Cape Town -
Tamboerskloof Primary has created a headscarf for pupils to wear to ensure there is uniformity.
This is in direct contrast to a neighbouring school where a row has broken out over a pupil’s right to wear a headscarf.
Principal Joy McGilton said: “Our children have worn scarves for some years, but we decided to formalise it. We decided to make a school uniform scarf available for sale in our clothing depot.”
Previously girls were asked to wear a navy blue scarf, but this had led to all shades of blue being worn.
McGilton said the change had been accepted by pupils and parents. It would be phased into the uniform. “It is not compulsory at this stage.”
City of Cape Town councillor Yagyah Adams, of the Cape Muslim Congress, said this was a “very exciting” move.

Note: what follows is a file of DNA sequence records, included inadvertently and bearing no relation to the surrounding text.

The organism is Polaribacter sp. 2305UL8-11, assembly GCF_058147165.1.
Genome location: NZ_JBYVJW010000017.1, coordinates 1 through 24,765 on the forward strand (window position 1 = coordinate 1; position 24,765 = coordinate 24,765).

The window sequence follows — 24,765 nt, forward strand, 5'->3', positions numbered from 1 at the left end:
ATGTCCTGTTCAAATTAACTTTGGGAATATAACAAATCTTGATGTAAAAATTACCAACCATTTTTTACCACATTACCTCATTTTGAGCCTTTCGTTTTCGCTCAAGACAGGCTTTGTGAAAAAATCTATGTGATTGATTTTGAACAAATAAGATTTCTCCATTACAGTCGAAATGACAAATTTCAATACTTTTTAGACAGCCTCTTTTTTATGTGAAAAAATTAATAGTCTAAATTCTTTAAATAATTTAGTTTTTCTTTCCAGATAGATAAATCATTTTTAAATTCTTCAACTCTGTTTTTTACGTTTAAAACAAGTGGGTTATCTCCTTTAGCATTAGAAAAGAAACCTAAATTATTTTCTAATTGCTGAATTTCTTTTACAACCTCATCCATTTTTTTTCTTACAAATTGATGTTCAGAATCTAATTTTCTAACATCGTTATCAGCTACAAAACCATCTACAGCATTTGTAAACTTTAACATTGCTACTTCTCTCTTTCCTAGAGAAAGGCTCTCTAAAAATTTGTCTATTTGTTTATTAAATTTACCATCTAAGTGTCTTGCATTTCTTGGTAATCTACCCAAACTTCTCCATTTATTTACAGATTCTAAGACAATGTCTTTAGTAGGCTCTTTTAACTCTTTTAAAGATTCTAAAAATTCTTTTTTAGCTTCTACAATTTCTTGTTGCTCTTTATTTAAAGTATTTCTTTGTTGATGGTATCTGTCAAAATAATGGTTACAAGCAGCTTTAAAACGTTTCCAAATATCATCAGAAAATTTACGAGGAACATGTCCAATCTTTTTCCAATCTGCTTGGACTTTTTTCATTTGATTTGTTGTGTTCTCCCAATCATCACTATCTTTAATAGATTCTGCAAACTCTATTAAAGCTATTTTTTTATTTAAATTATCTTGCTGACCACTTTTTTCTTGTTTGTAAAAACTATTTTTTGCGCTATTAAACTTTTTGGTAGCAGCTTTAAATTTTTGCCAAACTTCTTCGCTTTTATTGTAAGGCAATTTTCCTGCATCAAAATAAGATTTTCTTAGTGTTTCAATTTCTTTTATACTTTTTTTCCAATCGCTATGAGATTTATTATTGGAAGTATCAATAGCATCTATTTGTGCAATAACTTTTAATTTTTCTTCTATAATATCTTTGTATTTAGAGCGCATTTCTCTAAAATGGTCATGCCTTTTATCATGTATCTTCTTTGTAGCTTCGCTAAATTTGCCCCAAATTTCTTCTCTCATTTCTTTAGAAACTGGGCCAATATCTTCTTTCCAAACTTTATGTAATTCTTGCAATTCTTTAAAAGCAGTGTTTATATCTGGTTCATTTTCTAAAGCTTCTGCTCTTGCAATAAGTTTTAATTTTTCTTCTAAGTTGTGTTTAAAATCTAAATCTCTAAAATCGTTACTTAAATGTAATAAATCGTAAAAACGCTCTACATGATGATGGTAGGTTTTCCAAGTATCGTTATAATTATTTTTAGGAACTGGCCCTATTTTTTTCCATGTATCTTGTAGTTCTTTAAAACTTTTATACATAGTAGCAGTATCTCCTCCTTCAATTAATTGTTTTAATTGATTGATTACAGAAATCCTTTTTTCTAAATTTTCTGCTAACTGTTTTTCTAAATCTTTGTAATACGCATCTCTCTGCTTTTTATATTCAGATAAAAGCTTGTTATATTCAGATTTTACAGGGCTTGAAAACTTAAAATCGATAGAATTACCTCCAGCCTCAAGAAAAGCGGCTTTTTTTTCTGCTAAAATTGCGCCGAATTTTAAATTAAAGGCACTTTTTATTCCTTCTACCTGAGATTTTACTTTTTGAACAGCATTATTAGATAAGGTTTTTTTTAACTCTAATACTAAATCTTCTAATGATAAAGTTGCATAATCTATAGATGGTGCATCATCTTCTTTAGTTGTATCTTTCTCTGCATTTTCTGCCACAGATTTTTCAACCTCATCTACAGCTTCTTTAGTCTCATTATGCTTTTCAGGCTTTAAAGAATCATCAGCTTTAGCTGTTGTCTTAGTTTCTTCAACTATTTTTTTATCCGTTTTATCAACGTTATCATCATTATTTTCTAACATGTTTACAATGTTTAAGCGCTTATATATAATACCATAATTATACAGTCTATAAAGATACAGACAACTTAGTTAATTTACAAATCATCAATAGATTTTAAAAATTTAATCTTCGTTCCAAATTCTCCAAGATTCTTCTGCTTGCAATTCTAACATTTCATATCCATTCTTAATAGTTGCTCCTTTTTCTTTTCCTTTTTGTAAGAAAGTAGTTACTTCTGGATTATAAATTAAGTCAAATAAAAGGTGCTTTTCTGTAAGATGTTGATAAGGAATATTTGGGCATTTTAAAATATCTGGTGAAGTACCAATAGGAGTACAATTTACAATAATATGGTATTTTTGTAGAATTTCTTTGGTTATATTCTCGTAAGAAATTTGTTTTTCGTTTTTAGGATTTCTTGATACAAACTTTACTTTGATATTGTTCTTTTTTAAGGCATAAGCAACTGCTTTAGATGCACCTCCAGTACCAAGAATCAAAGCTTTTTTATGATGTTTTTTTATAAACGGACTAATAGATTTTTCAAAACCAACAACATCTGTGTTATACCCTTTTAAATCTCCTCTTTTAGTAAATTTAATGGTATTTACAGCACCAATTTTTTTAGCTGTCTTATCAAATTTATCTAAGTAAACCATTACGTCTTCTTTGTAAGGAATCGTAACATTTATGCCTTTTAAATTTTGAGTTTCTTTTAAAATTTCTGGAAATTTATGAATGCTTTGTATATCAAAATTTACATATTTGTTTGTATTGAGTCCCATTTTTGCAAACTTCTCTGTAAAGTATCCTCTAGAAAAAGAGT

Adams, chairman of the school’s governing body, said McGilton had approached him about introducing the headscarf after discussing the matter with teachers.
“I’m very impressed (by) how this woman and her staff have internalised the multiculturalism of our society. I didn’t bother to raise the issue because I don’t like to impose my religious beliefs on others. But when she approached me I was startled, I didn’t expect that.”
He said there was no controversy regarding the new scarf.
“We didn’t compromise progress, nor did we compromise academic excellence,” Adams said.
Adams, whose daughters are in Grades 8 and 10, said they hadn’t worn headscarves to school but were doing so now.
“… now it is so convenient because it fits well into the uniform.”
The Cape Times reported last week that the dress code of the German International School Cape Town, also in Tamboerskloof, which said “no headwear (was) to be worn in class”, had prompted a Grade 9 pupil to leave the school.
Pupils donned headscarves in support of her last week.
According to the Department of Basic Education’s national guidelines on school uniforms, a school’s dress code should take religious and cultural diversity into account in line with the constitution.